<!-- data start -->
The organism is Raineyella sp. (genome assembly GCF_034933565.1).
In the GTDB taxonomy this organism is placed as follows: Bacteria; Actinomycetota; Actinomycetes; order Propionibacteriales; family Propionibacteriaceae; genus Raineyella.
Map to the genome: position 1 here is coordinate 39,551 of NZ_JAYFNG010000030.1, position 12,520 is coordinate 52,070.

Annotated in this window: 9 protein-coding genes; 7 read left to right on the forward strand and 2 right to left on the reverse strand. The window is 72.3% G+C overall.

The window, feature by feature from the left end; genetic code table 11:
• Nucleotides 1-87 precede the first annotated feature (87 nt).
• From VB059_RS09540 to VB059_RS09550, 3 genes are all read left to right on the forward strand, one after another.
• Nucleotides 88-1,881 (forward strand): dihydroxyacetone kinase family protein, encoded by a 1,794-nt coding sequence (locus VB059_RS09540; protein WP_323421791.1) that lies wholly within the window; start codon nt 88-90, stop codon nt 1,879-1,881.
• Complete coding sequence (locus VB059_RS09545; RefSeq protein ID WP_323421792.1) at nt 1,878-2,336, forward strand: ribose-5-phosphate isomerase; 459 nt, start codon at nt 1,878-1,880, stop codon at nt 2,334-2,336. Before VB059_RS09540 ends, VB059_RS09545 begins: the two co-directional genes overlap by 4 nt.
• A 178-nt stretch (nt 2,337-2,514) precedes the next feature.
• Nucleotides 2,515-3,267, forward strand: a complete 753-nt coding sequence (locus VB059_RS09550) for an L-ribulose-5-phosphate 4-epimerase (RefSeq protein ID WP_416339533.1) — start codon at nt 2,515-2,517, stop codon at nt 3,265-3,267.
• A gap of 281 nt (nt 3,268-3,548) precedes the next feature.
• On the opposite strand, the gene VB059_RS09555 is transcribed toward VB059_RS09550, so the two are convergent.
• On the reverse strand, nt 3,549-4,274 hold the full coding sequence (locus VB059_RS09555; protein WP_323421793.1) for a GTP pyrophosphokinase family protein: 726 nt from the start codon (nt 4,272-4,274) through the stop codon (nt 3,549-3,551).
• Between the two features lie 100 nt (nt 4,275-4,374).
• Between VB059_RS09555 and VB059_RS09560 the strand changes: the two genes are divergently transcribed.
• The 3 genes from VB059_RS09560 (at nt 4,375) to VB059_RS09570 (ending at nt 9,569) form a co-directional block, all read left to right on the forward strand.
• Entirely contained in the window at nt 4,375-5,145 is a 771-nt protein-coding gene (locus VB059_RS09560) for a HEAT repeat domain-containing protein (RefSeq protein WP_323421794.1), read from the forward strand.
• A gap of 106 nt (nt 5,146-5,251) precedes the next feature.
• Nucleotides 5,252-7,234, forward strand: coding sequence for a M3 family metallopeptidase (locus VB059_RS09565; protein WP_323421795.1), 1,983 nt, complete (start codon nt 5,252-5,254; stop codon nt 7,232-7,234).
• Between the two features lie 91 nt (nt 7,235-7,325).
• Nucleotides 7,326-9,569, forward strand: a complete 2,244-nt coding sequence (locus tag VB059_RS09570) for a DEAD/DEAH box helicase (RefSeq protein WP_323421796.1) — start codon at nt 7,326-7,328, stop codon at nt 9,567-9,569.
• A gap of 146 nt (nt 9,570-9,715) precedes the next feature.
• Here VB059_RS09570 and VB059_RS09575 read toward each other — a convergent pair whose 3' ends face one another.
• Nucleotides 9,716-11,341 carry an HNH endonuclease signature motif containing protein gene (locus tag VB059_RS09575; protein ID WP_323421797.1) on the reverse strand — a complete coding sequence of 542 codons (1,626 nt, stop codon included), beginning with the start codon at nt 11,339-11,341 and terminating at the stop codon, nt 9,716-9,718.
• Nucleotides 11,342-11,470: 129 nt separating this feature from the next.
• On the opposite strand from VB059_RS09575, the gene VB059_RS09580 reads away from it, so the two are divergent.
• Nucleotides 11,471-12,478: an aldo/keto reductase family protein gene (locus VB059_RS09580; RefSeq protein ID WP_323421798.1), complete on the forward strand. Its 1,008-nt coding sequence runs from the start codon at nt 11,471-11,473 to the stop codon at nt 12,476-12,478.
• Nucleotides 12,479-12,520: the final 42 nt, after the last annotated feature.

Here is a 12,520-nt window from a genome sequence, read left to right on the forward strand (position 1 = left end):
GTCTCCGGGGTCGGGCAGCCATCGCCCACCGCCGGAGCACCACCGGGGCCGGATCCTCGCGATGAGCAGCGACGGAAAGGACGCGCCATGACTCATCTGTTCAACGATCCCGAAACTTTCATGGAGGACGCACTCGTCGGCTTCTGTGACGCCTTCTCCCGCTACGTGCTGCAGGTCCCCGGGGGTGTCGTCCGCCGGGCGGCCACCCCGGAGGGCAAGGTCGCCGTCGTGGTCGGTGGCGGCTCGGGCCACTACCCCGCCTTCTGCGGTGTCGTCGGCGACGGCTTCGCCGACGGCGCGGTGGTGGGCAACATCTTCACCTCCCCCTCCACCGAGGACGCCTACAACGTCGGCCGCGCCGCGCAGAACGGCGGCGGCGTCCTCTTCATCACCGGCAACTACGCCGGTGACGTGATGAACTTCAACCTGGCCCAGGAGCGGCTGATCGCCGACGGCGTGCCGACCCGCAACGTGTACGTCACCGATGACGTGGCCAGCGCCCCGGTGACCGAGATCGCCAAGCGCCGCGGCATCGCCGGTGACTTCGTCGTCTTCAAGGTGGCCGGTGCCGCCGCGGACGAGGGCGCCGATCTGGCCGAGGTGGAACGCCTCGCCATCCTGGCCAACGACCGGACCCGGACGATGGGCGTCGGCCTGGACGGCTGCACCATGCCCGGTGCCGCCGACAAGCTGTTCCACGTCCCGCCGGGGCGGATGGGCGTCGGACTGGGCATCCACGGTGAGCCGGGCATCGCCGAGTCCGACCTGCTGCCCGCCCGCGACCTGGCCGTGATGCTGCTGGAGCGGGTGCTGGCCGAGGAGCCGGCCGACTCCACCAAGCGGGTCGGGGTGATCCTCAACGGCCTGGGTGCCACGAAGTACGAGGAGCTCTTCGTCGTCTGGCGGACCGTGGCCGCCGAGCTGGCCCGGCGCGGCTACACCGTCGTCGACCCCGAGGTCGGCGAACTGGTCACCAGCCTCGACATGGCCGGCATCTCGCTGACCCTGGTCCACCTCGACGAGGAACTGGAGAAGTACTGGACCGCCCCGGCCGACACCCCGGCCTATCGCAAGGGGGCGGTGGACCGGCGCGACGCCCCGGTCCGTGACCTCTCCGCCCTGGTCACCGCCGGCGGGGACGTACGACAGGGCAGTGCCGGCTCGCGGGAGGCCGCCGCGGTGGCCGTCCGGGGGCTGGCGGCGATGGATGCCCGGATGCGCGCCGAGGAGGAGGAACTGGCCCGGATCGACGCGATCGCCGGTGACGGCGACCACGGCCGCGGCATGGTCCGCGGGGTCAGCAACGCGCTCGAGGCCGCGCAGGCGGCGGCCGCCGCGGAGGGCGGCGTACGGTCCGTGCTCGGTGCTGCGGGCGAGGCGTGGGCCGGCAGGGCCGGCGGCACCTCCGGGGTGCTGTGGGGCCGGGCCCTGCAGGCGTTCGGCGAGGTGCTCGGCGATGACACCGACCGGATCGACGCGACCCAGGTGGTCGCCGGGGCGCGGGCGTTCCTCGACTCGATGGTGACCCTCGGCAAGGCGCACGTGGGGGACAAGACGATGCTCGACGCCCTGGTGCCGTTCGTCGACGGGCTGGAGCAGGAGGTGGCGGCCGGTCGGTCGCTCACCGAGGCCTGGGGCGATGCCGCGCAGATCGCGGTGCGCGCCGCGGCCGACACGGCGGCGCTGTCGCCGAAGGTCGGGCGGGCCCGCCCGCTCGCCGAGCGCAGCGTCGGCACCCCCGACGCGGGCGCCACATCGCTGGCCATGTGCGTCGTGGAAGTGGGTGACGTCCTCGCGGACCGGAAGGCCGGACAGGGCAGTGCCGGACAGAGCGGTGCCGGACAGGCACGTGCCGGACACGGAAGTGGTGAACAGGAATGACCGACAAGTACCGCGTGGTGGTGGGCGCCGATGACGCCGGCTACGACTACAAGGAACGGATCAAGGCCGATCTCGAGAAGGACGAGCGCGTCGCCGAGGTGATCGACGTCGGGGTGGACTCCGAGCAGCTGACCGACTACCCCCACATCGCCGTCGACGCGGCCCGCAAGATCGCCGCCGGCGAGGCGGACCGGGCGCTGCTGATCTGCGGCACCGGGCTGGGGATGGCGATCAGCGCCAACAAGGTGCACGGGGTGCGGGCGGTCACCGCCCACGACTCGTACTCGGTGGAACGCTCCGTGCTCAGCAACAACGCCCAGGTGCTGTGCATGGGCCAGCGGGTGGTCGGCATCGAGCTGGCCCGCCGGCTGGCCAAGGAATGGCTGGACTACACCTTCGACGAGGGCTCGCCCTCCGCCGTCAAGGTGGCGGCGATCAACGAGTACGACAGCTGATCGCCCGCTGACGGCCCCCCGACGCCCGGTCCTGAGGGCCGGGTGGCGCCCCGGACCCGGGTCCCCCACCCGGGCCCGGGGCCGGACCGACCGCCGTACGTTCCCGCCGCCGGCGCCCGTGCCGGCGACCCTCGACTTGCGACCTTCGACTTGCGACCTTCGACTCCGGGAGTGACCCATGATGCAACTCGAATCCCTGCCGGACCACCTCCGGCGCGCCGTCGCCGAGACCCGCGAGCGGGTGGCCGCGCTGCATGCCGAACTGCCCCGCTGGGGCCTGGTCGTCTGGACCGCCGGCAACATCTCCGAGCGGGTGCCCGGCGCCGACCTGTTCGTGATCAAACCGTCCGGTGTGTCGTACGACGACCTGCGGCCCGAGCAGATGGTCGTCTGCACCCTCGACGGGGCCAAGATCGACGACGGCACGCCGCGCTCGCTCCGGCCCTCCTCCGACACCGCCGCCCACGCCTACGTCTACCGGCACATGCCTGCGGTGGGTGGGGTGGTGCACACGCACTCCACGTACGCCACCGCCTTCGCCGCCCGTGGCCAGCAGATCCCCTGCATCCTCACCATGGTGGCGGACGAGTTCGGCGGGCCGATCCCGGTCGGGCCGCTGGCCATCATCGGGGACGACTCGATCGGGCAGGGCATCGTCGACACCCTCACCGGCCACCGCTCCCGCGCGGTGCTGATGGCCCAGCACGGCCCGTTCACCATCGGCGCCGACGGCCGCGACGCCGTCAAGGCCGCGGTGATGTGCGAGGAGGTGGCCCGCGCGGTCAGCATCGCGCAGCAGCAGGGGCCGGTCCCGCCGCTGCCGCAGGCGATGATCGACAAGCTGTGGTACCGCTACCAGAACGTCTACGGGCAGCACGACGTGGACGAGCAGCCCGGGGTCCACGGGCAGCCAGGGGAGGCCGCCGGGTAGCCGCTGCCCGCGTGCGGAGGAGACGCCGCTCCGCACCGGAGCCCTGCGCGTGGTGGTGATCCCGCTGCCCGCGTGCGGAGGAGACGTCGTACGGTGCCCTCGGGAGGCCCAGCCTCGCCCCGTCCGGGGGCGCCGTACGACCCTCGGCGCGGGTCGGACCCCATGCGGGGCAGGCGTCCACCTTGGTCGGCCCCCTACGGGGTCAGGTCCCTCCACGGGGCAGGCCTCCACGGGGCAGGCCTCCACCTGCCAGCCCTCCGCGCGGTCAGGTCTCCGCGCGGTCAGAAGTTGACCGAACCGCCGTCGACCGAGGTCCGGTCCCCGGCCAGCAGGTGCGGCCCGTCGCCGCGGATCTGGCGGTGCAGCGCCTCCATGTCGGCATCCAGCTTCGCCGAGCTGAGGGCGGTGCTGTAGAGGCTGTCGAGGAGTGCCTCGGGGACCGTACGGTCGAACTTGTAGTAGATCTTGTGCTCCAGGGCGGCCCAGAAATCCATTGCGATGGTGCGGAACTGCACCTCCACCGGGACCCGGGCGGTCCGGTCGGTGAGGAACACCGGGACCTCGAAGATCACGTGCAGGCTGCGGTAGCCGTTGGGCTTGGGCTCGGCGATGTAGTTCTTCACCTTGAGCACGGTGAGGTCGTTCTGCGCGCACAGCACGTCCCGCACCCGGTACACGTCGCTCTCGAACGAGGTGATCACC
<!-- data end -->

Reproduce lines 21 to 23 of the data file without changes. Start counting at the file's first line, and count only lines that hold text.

• Between the two features lie 91 nt (nt 7,235-7,325).
• Nucleotides 7,326-9,569, forward strand: a complete 2,244-nt coding sequence (locus tag VB059_RS09570) for a DEAD/DEAH box helicase (RefSeq protein WP_323421796.1) — start codon at nt 7,326-7,328, stop codon at nt 9,567-9,569.
• A gap of 146 nt (nt 9,570-9,715) precedes the next feature.